Last year, as everyone familiar with the term "patent auction" is aware, a consortium of Big Tech's heavy hitters (well, except Google) and calling itself Rockstar Bidco paid $4.5 billion for the patent portfolio of Nortel Networks. Where are they now?
Rockstar is still around, but now calling itself the Rockstar Consortium. The company has control of 4,000 of the 6,000 patents and patent applications purchased in the Nortel auction.
32 employees work for Rockstar, some of whom perform reverse engineering - dismantling and examining products in technologies related to the Nortel patents and looking for evidence of infringement. And with a staff that includes several former Nortel employees, such as Rockstar's CEO John Veschi and Nortel's former technical manager, Gillian McColgan, that hasn't been difficult to do.
McColgan told Wired that at pre-bankruptcy Nortel, "A large focus of our patenting efforts...had been trying to identify what our competitors might do, and laying down inventions in those spaces to protect ourselves...We ended up with a large portfolio of patents that are directed toward products and areas of technology that our competitors were working in, where we didn't necessarily have products ourselves."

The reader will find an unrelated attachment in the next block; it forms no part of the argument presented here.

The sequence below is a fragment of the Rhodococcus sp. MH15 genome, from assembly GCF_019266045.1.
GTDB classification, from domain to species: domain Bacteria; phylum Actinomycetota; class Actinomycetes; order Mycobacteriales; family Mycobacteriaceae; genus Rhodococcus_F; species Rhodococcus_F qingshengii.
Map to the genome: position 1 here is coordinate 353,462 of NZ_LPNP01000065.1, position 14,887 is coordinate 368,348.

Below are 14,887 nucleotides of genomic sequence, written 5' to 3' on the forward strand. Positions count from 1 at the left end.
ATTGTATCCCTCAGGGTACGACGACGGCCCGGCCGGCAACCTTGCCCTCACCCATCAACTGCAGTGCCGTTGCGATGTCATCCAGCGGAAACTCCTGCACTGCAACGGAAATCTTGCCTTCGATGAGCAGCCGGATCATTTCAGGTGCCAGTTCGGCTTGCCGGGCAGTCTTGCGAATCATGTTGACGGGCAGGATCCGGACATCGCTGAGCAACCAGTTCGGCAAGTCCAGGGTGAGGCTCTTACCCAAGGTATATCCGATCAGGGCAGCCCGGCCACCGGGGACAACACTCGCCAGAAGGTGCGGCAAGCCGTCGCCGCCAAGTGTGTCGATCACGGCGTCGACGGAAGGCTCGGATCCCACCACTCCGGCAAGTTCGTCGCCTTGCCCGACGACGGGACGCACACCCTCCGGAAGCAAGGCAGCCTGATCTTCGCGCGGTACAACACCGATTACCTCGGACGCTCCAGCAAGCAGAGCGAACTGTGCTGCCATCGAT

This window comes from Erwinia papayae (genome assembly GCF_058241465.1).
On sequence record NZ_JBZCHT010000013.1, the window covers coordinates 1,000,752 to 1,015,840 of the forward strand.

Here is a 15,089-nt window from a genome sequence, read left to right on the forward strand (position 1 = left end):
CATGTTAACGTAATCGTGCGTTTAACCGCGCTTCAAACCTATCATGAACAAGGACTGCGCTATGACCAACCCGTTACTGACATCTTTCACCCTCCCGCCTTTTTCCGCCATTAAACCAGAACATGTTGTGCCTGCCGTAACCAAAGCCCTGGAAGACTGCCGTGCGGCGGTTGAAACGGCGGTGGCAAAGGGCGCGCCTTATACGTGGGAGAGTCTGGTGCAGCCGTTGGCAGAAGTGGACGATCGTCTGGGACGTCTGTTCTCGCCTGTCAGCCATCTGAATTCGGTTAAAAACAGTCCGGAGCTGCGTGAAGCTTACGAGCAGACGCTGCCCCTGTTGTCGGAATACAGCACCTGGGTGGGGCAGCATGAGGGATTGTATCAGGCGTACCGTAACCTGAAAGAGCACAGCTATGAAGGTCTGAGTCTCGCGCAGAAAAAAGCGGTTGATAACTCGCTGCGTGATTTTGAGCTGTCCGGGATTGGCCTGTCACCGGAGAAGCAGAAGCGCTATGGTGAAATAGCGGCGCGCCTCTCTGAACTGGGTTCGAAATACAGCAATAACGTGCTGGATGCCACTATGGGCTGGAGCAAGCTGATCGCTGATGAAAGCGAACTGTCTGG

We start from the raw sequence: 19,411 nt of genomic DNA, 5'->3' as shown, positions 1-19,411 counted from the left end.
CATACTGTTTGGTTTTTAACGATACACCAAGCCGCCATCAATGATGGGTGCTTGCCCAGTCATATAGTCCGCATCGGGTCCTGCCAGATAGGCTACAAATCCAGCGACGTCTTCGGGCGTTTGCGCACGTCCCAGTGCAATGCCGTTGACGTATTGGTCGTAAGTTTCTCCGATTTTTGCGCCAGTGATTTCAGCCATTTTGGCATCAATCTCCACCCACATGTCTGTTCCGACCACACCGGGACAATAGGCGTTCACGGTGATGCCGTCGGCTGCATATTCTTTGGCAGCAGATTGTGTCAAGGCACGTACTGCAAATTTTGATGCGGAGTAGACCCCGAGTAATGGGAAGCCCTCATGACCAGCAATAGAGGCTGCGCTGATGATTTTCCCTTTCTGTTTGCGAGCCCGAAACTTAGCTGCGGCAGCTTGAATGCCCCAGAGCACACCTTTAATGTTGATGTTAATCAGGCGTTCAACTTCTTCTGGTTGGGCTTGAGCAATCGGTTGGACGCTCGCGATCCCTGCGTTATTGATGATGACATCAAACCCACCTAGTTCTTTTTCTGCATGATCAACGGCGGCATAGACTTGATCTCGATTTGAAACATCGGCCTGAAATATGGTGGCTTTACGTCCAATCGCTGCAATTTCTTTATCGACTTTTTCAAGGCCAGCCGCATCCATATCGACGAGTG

That strategy helped Nortel build quite a war chest, and Rockstar has contacted as many as 100 potential licensees in the past two months alone.
What makes Rockstar a great deal for its big name co-owners is that the patents it manages don't belong to any one company, and Rockstar itself does not "practice" the patents - so it can take legal action without fear of countersuits. The consortium's members can thus reap the benefits of their patent purchase and make life more difficult for their competitors without becoming a target for more lawsuits themselves.